Did you make a discovery that helped you solve this problem? Did you see someone else from afar make the discovery? Did you have an epiphany and test your hypothesis?

Share your (or your subject’s) transformation story in the next section.

We can see online writer, Kieran Drew nail his story telling (and epiphany moment) here. He takes you through his struggles and then right before the reveal, he introduces his “ah-ha!” moment (see: I stumbled across and idea that changed everything):

Courtesy | Kieran Drew

No landing page is complete without social proof.

Social proof is the psychological mechanism that tells the reader, “well others are doing it — it must be worth it!”

This is your ticket to start the convincing.

The more positive social proof you have, the better (obviously).

Pro tip: if you’re struggling to get social proof, offer “free” courses to your audience in exchange for a testimonial. This helps you get your social proof off the ground.

Most people will include their social proof in the form of testimonials (recommended). I enjoy this fun take on social proof done by financial wizard and Twitter creator, Kurtis Hanni (he’s shown the social proof by using a screenshot of his cohort).


Courtesy | Kurtis Hanni

Now is time to put your money where you mouth is.

Reveal the “package” that provides the transformation that you outlined.

This is your:

  • Course
  • Cohort
  • Ebook

Or whatever product or service you’re trying to sell.

This should include: a picture of the product or service, what the customer is getting (“how it works”), the price, any “free” bonuses (recommended), CTA (“buy now”).

It’s very important to clearly articulate everything. Don’t try and be clever with the offer. Make sure your presentation reiterates the transformation (benefits) to the potential customer. Digital creator, Dan Koe has a clear offer on his landing page for Modern Mastery. Take a look:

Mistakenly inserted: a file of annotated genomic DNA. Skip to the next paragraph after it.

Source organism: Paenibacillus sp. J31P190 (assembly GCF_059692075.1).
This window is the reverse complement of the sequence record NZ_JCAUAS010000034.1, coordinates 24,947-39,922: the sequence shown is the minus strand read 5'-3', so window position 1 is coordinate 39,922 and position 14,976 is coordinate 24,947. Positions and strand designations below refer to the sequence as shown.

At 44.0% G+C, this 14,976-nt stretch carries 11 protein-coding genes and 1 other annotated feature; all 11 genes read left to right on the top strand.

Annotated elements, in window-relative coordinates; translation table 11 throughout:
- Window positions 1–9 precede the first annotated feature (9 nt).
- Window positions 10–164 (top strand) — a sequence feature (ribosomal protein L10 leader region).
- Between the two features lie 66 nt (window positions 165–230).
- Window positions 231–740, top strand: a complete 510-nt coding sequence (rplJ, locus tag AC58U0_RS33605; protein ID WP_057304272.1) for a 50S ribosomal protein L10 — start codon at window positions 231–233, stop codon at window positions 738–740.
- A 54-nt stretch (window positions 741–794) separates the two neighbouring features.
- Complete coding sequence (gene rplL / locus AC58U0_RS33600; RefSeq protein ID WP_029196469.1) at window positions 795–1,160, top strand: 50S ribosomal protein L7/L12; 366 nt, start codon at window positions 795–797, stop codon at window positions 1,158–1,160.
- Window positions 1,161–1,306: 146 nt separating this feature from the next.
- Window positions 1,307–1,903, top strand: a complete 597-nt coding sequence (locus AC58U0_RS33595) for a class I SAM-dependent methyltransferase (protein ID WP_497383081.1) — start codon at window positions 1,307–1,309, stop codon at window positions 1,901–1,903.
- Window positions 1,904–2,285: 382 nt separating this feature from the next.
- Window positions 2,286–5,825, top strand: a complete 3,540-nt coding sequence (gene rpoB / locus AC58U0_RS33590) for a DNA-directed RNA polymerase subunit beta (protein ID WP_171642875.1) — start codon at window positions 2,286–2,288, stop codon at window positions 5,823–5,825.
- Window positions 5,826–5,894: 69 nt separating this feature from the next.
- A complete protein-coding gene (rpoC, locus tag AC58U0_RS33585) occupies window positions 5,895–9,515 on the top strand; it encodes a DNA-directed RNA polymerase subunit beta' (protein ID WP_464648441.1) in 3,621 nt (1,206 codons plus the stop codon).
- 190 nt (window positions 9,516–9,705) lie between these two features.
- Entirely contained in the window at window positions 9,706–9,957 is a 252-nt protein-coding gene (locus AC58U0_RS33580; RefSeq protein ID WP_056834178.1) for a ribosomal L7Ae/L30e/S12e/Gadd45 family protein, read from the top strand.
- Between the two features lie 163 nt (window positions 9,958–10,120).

Courtesy | Dan Koe

Just making your offer isn’t enough.

You have to give your potential customer an ultimatum. They can do one of two things:

  1. They can purchase your product
  2. They can leave the page

That’s it.

But it’s important to illustrate what will happen when the reader does one or the other. Hammer down what will happen if they don’t purchase (again, a little consequence amplification). Also, reiterate the transformation that will be coming their way should they purchase.

I love what ghostwriter, Charles Miller does with the ending of his product offer:

Courtesy | Charles Miller
  • Make the offer
  • Introduce the problem
  • Amplify the consequences
  • Share the transformation story
  • Add testimonials and social proof
  • Reveal the offer (with any bonuses if applicable)
  • Finally, make an ultimatum for the reader to incentivize action

Literally add these different sections on top of one another in a sequence to build a landing page that (basically) prints money.

Check out this free resource that walks you step-by-step towards making your first $3,000 online — regardless of your experience — in my free guide.

Go to Publisher:

Entrepreneur's Handbook – Medium

Author: Jon Brosio